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Film Review: The Tragedy of Macbeth

5 January 22 words: George White

Joel Coen goes solo for this passion project. But is one Coen as good as two?

Director: Joel Coen
Starring: Denzel Washington, Frances McDormand, Alex Hassell
Running time: 105 minutes

One of the greatest directors of all time taking on one of the most famous tales of all time? The Tragedy of Macbeth seemed like it simply couldn’t go wrong. And, if you’re a fan of Shakespearean storytelling being transferred onto the big screen in the most beautiful, inventive way imaginable, this will prove a resounding, overwhelming success. Yet for those who didn’t quite concentrate enough during English Literature class, this might be one to miss. 

As Denzel Washington’s Lord Macbeth is convinced to commit murder in pursuit of the Scottish crown, supported by his power-hungry wife Lady Macbeth (Frances McDormand), the impact of the crime he’s committed weighs heavily on his mind as the grip on his newly-acquired throne slips away, leading to a twisting tale of deceit and death - and plenty of witches, too.

Starting with the witches, Kathryn Hunter deserves endless applause for throwing herself wholeheartedly into her role. Never before has there been such a visceral, strange display of witchhood on the big screen, with Hunter stealing each shot with her contorted physicality and unnerving line delivery. The theatre legend channels director Joel Coen’s vision with remarkable levels of intensity, leaving a lasting impression on the audience. 

Washington and McDormand also demonstrate their phenomenal talents once again, showcasing every layer of their skill with remarkable poise. Both actors command the viewer’s attention, managing to work in tandem and go head-to-head with equal levels of success. It’s fascinating to watch two of the planet’s greatest stars in their prime, doing what they do best.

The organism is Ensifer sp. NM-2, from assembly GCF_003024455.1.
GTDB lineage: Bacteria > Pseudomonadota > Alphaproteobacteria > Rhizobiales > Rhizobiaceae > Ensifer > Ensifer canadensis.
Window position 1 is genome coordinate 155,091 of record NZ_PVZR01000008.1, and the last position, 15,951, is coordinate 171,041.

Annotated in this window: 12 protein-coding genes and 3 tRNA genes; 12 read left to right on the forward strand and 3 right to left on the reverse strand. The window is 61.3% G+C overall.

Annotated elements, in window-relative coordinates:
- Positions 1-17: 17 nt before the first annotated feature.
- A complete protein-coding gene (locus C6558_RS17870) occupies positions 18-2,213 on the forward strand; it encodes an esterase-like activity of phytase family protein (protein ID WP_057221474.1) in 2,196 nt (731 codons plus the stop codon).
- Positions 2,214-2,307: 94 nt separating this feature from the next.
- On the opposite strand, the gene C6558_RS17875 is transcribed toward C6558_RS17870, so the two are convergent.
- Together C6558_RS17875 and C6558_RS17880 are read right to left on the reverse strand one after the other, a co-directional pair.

Coen had a clear idea for The Tragedy of Macbeth, and no one can say he hasn’t brought it to life

Aside from the performances, this is an immaculately well-constructed film on a technical and artistic level. The cinematography from Bruno Delbonnel is immaculate, ensuring the black-and-white approach is more than just a gimmick, but a useful tool for adding mystery and intrigue, each shade and shadow meticulously crafted to immerse the audience. Coen deserves credit for his work behind the camera, too, making this cinematic production feel like an impressive blend between the best bits of the stage and the screen. 

Where the film may lose some people, though, is in its commitment to using the Shakespearean language of the original story. “It is literally a film adaptation of a Shakespeare play, you idiot,” this writer hears you cry. And yes, that may be. Yet there is certainly something bitterly disappointing about having one of the finest screenwriters in the business taking on this tale without being able to inject their own infectious, entertaining dialogue into it. If you, like this guy, aren't fluent in the artistry of sixteenth-century storytelling, much of this will pass you by. 

That said, judging this film for what it set out to be, this is executed to near perfection. Coen had a clear idea for The Tragedy of Macbeth, and no one can say he hasn’t brought it to life. For the right audience, this will be a masterpiece. For the wrong one? Let’s just say it won’t be a piece of cake sitting through it.

Did you know? The whole movie was shot on a soundstage. Everything was built. Except an element of the last shot in the movie, there isn't a single exterior shot.

The Tragedy of Macbeth is now showing in cinemas, and will be available on Apple TV+ from 14 January. 

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